Of course, there will be times in everybody's life where there will be disappointments and even great sadness. For example, if you don't get a job you wanted, that can be a huge disappointment. Losing a beloved family pet can feel like a family member died. But that pet can be replaced with another one, right?
On the other hand, maybe you have had a loss that seems unbearable. Maybe your spouse or one of your children passed away. Or maybe you have placed a baby for adoption and the separation is much harder than you expected it to be. No matter why you are tremendously sad, perhaps you have realized that you are actually depressed. From things you can do yourself, to arranging for counseling for depression, here are some ideas that might help you through this difficult time in your life.
Things You Can Do - Even if you are not a gifted writer, consider writing a letter to the person whom you lost. In the case of a death, of course the deceased person won't actually receive the letter. If you have placed a baby for adoption, find out if the case worker can deliver the letter to the new parents so that it can be delivered to your baby when he or she is ready to read it.
Whether the letter you write is to a deceased person or to your baby who was placed for adoption, pour out your heart. Express your love and gratitude for the time, no matter how long, that you spent with the person to whom you are writing the letter. The nice part about writing a letter is that you will more than likely feel much better after having written words that have meaning to you.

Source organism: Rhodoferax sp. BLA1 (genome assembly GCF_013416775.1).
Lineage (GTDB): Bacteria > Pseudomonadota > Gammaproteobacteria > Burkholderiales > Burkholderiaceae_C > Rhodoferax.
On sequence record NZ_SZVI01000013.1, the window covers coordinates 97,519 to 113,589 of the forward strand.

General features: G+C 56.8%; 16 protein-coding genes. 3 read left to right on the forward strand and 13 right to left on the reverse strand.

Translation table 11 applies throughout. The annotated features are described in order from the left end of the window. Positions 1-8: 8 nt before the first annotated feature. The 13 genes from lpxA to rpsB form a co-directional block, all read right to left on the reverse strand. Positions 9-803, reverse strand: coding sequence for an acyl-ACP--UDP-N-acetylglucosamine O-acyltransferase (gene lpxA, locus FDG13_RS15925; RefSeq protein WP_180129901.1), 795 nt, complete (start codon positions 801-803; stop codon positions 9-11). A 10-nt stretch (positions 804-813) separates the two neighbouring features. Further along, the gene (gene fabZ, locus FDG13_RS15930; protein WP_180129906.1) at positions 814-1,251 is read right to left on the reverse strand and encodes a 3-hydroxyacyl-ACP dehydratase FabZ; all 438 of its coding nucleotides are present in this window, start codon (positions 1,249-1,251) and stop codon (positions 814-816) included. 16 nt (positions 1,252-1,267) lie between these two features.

Counseling For Depression - If writing a letter and other things haven't really helped, consider seeing a professional counselor. The ecclesiastic leader at your church might qualify for that service. Otherwise, he or she can more than likely recommend somebody who will help you. Your family doctor will also have names of counselors.
Whether it's the ecclesiastic leader at your church, or whether it is another professional counselor, he or she will have the training and the experience to help you get through this extremely sad time of your life. Be very frank when you counsel with them. If you feel tremendous guilt about anything that is in your past life with the person you have lost, express that. If you have regrets, be open about those feelings, too.
At first, you will probably see the counselor on a very regular basis. As time goes by, and if you see that you are feeling happier and more at peace, the sessions will probably be held only about once-a-month. You and your counselor can determine that together.